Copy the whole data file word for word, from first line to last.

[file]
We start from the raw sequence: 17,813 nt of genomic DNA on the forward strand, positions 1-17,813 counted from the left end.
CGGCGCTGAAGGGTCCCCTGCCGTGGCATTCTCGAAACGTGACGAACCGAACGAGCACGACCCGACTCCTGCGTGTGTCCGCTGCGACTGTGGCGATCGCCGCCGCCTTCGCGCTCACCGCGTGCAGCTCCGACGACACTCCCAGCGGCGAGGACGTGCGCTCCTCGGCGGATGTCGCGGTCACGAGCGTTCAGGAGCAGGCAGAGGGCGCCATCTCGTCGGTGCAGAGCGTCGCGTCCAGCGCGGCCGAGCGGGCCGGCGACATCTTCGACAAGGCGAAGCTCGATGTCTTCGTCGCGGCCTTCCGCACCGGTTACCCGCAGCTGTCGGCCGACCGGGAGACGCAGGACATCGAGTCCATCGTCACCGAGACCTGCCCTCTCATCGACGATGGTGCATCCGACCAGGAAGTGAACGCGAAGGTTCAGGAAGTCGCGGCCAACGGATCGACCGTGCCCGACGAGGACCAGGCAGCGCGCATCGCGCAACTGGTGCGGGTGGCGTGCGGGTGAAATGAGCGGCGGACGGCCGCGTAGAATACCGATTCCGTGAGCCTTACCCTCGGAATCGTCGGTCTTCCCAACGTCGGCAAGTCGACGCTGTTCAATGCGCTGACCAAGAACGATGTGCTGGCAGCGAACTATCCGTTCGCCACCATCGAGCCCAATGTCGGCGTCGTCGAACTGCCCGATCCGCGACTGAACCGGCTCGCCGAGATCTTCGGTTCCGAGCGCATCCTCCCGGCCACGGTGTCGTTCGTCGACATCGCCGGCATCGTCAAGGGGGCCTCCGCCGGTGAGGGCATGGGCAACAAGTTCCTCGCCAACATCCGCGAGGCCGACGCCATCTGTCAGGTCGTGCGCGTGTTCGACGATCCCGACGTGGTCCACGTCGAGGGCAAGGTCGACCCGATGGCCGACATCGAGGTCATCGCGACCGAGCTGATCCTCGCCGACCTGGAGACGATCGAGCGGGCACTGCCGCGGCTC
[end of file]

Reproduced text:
We start from the raw sequence: 17,813 nt of genomic DNA on the forward strand, positions 1-17,813 counted from the left end.
CGGCGCTGAAGGGTCCCCTGCCGTGGCATTCTCGAAACGTGACGAACCGAACGAGCACGACCCGACTCCTGCGTGTGTCCGCTGCGACTGTGGCGATCGCCGCCGCCTTCGCGCTCACCGCGTGCAGCTCCGACGACACTCCCAGCGGCGAGGACGTGCGCTCCTCGGCGGATGTCGCGGTCACGAGCGTTCAGGAGCAGGCAGAGGGCGCCATCTCGTCGGTGCAGAGCGTCGCGTCCAGCGCGGCCGAGCGGGCCGGCGACATCTTCGACAAGGCGAAGCTCGATGTCTTCGTCGCGGCCTTCCGCACCGGTTACCCGCAGCTGTCGGCCGACCGGGAGACGCAGGACATCGAGTCCATCGTCACCGAGACCTGCCCTCTCATCGACGATGGTGCATCCGACCAGGAAGTGAACGCGAAGGTTCAGGAAGTCGCGGCCAACGGATCGACCGTGCCCGACGAGGACCAGGCAGCGCGCATCGCGCAACTGGTGCGGGTGGCGTGCGGGTGAAATGAGCGGCGGACGGCCGCGTAGAATACCGATTCCGTGAGCCTTACCCTCGGAATCGTCGGTCTTCCCAACGTCGGCAAGTCGACGCTGTTCAATGCGCTGACCAAGAACGATGTGCTGGCAGCGAACTATCCGTTCGCCACCATCGAGCCCAATGTCGGCGTCGTCGAACTGCCCGATCCGCGACTGAACCGGCTCGCCGAGATCTTCGGTTCCGAGCGCATCCTCCCGGCCACGGTGTCGTTCGTCGACATCGCCGGCATCGTCAAGGGGGCCTCCGCCGGTGAGGGCATGGGCAACAAGTTCCTCGCCAACATCCGCGAGGCCGACGCCATCTGTCAGGTCGTGCGCGTGTTCGACGATCCCGACGTGGTCCACGTCGAGGGCAAGGTCGACCCGATGGCCGACATCGAGGTCATCGCGACCGAGCTGATCCTCGCCGACCTGGAGACGATCGAGCGGGCACTGCCGCGGCTC